Marie-Christine Potvin, Laurie Snider, Patricia Prelock, Eva Kehayia, Sharon Wood-Dauphinee; Children’s Assessment of Participation and Enjoyment/Preference for Activities of Children: Psychometric Properties in a Population With High-Functioning Autism. Am J Occup Ther 2013;67(2):209-217. doi: 10.5014/ajot.2013.006288.
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The psychometric properties of assessments must be established for specific populations. The psychometric properties of the Children’s Assessment of Participation and Enjoyment/Preference for Activities of Children have been studied only in a sample of children with physical disability. We conducted a study to determine the appropriateness of drawing inferences from this assessment for children with high-functioning autism (HFA). The content validity and test–retest reliability (r > .7) were both found to be adequate for this population. Parents’ agreement with most of their children’s self-ratings on this assessment provided an estimate of interrater reliability. We also ascertained the feasibility of gathering recreational participation information from children with HFA and found that adaptations to facilitate the self-completion of the tool should be made available. The study findings support the use of this tool to assess recreational participation among children with HFA.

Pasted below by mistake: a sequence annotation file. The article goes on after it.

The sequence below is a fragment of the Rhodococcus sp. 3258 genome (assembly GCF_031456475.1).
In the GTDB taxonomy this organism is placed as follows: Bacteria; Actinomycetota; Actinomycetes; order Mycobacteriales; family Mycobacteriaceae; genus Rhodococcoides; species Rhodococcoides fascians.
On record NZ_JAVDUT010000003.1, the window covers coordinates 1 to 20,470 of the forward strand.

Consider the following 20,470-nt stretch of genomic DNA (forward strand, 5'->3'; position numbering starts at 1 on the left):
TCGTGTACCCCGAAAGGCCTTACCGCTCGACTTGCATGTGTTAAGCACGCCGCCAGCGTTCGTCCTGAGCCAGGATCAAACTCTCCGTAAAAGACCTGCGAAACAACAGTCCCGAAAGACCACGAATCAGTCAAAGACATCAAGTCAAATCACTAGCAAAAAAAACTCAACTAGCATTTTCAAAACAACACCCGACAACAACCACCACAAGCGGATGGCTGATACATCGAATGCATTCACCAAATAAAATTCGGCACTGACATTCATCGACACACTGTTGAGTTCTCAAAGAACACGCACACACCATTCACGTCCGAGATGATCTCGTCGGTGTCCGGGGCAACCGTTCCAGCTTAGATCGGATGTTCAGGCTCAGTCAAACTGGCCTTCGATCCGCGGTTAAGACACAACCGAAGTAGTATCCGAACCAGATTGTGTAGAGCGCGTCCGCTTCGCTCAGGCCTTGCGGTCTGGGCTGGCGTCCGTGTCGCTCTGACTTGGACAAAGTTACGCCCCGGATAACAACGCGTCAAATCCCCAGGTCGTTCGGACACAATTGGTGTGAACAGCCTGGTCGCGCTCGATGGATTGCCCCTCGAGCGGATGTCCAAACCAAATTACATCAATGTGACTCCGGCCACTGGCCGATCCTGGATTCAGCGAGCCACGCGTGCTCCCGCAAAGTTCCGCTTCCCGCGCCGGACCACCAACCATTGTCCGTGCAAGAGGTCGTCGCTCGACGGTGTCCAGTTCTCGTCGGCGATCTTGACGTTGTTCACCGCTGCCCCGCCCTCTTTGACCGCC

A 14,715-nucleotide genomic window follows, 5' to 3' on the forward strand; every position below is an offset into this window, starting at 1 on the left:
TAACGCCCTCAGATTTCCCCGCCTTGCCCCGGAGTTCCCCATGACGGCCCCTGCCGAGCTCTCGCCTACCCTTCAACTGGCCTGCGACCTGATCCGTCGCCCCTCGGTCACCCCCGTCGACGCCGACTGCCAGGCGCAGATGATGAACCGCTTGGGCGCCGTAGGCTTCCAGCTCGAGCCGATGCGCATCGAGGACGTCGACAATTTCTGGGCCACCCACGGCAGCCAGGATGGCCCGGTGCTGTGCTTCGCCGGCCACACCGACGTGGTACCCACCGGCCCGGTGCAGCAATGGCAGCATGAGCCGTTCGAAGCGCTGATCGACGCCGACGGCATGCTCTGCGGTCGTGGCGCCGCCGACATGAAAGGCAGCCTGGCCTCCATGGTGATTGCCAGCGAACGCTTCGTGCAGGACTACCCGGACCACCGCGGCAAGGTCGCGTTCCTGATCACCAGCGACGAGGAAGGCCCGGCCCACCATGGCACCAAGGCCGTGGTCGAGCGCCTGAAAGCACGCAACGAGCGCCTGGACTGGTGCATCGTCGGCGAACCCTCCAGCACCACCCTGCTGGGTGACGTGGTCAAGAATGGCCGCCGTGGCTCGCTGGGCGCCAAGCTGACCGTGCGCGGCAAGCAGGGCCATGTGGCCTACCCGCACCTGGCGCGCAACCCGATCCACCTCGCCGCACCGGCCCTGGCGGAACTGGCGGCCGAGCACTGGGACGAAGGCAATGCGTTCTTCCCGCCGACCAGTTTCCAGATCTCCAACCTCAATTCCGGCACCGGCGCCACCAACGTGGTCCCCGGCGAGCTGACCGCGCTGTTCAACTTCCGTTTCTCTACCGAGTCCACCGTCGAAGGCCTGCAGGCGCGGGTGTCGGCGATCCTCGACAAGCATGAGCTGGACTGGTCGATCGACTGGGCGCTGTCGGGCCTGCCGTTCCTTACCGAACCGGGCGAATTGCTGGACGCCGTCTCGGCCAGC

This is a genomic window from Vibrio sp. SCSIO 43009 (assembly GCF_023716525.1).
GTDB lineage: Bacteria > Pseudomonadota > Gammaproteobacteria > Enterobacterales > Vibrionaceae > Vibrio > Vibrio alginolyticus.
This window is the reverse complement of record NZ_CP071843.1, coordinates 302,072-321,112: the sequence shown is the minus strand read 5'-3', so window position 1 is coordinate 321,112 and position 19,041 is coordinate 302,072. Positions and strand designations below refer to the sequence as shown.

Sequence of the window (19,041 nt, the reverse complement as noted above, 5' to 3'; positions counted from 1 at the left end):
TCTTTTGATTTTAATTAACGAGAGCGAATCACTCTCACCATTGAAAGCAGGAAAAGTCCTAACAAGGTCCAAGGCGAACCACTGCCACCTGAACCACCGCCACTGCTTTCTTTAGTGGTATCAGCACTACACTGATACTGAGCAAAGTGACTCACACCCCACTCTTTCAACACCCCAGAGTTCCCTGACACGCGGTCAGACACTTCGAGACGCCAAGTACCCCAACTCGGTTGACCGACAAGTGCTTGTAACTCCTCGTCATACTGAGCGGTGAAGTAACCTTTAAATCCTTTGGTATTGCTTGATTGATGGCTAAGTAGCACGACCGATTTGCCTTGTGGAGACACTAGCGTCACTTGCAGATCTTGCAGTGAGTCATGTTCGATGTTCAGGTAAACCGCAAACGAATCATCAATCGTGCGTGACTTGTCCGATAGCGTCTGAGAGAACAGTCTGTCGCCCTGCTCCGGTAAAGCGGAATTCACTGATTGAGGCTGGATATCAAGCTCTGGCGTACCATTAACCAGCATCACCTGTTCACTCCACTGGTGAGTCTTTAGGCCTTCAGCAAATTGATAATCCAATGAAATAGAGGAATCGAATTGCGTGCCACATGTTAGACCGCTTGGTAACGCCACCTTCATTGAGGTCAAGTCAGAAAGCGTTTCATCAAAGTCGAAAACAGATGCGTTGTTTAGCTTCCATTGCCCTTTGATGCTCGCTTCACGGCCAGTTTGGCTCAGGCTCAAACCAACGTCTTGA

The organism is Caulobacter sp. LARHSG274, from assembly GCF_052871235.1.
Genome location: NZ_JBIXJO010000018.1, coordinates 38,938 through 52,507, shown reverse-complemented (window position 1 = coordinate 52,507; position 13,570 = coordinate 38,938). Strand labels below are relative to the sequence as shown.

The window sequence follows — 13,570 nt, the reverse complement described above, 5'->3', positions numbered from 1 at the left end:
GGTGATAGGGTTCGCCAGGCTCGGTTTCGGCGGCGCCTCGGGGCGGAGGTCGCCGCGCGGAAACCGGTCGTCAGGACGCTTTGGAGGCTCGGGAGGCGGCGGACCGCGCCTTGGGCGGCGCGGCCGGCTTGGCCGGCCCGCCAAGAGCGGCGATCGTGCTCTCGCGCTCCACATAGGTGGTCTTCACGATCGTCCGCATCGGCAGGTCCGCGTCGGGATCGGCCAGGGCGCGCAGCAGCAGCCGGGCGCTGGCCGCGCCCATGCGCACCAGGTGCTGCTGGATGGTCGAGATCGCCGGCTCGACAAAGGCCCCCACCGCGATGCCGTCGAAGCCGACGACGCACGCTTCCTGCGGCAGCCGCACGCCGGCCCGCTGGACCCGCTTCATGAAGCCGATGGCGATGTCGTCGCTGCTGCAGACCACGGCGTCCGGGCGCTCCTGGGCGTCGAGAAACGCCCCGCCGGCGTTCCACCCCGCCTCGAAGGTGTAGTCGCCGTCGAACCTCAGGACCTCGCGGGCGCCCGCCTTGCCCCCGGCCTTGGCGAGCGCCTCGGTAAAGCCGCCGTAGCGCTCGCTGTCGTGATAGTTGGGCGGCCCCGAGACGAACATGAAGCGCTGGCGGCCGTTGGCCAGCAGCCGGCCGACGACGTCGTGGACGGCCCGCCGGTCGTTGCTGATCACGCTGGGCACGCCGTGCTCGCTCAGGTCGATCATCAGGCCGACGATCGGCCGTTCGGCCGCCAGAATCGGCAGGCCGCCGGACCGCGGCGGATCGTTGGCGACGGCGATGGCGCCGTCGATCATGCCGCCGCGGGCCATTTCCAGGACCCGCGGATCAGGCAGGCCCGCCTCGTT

Examine whether the CAPE captured the breadth of activities in which children with HFA engage (content validity),
Estimate the test–retest reliability of the CAPE/PAC in children with HFA, and
Examine the response process of children with HFA while completing the CAPE/PAC.
Children with HFA can reliably self-report on their recreational engagement using the CAPE/PAC.
Children with HFA should be encouraged to list additional activities in which they participate because idiosyncratic activities related to a child’s own area of intense interests may not be represented in the CAPE/PAC.
Clinicians should be prepared to provide structural support and visual supports (Figure 1) to children with HFA when completing the CAPE/PAC.
When working with children with HFA and limited verbal language or attention to task, using only the parts of the CAPE/PAC that are necessary for their clinical application or breaking up the tool into small sections may be necessary.
With some children, parents should be allowed to answer the factual questions included in the tool to facilitate the completion of the CAPE/PAC in a timely manner.
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